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The Carbonell Awards Hosts Virtual Town Hall With Local Theaters To Discuss Diversity And Fairness Issues

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The event was held on August 24 and was attended by approximately 40 executives and artistic directors.

The Carbonell Awards Hosts Virtual Town Hall With Local Theaters To Discuss Diversity And Fairness Issues

Donald R. Walters, Esq., board president of the Carbonell Awards, South Florida's Theatre & Arts Honors, today announced that the nonprofit organization hosted a virtual Town Hall on August 24 that was attended by approximately 40 executives and artistic directors representing about 20 professional theaters.

"We had an excellent turnout for this timely discussion and are very appreciative that so many members of the theatrical community took the time to share their ideas, opinions and concerns," said Walters.

The annual Town Hall also followed an Open Letter, signed by a dozen local theatres, that was sent to the Carbonell Awards on August 6 recognizing "some clear challenges" facing the community, particularly in terms of diversity and fairness, and emphasizing a commitment to "emboldening new and diverse voices, genres, aesthetics and perspectives to fill the stages of South Florida."

Both in its written response to the Open Letter and repeatedly during the two-hour Town Hall, members of the Carbonell's board of directors agreed with many of the points made by the theater representatives: "If local theaters and producing companies actively adopted these diversity goals, both on-stage and backstage, this will be reflected in future nominations and awards."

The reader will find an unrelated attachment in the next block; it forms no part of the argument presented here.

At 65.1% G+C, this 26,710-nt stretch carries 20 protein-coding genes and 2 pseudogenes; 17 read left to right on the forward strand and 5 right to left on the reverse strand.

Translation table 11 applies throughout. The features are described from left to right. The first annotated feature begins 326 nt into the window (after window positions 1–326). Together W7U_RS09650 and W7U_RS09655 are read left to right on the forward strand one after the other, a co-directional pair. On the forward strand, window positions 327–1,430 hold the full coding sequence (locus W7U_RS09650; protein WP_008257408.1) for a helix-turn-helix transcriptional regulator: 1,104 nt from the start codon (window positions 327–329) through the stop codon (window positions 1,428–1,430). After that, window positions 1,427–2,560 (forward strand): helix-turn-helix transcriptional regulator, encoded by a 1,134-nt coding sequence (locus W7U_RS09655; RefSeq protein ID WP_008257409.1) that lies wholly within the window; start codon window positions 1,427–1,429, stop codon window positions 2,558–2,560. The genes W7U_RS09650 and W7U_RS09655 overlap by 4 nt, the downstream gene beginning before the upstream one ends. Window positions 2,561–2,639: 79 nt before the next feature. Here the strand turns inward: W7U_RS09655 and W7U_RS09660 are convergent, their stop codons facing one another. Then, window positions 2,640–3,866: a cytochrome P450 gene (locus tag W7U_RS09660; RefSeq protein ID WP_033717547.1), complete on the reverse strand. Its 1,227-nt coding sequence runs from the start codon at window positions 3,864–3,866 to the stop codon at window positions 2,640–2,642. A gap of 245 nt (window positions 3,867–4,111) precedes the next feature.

To reinforce its commitment to increased diversity and "swift, meaningful, sustainable change," the Carbonell Awards volunteered to add three new board members-one from each of the participating counties (Miami-Dade, Broward and Palm Beach)-and asked the signers of the Open Letter and Town Hall attendees to recommend candidates for these new positions.

The Awards also expressed a willingness to add more diverse recommendation panelists and judges to the award process and encouraged theaters to suggest qualified candidates who have strong theatrical experience and are willing to see up to 25 shows a season.

In addition, the Carbonell's Governance Committee has agreed to review and potentially revise all current award eligibility requirements, recognition guidelines and organizational rubrics, and invited interested Town Hall attendees to actively participate in this process.

Finally, in response to a suggestion expressed in the Open Letter, the Carbonell Awards is actively exploring "EDI training for staff, panelists, judges, and board members which encompasses anti-racist, anti-sexist, anti-ableist, anti-ageist, and anti-homophobic practices." Board member Leslie Fordham, Public Art & Design Administrator for the Broward Cultural Division in Fort Lauderdale, has agreed to chair the Carbonell's new EDI Committee.

Most theaters in the region have postponed their seasons indefinitely, while others are just beginning to announce reopening plans or are opting to provide digital content. With this operational disparity in mind, as well as the continued health and safety concerns of recommendation panelists and judges, the Carbonell board has decided to suspend the review of all productions for award consideration until early 2021.

"While it is always regrettable when a theater decides to withdraw from Carbonell consideration for whatever reason-personal, political, structural-we are always open for future reconciliation. In fact, we are committed to using this pandemic timeout for reflection, reimagination and reinvigoration of our 44-year bond with South Florida's professional theaters," said Walters. "Please remember that we all share the identical goal of quickly reviving and constantly celebrating a strong, proud, talented, diverse, and inclusive theatrical community."



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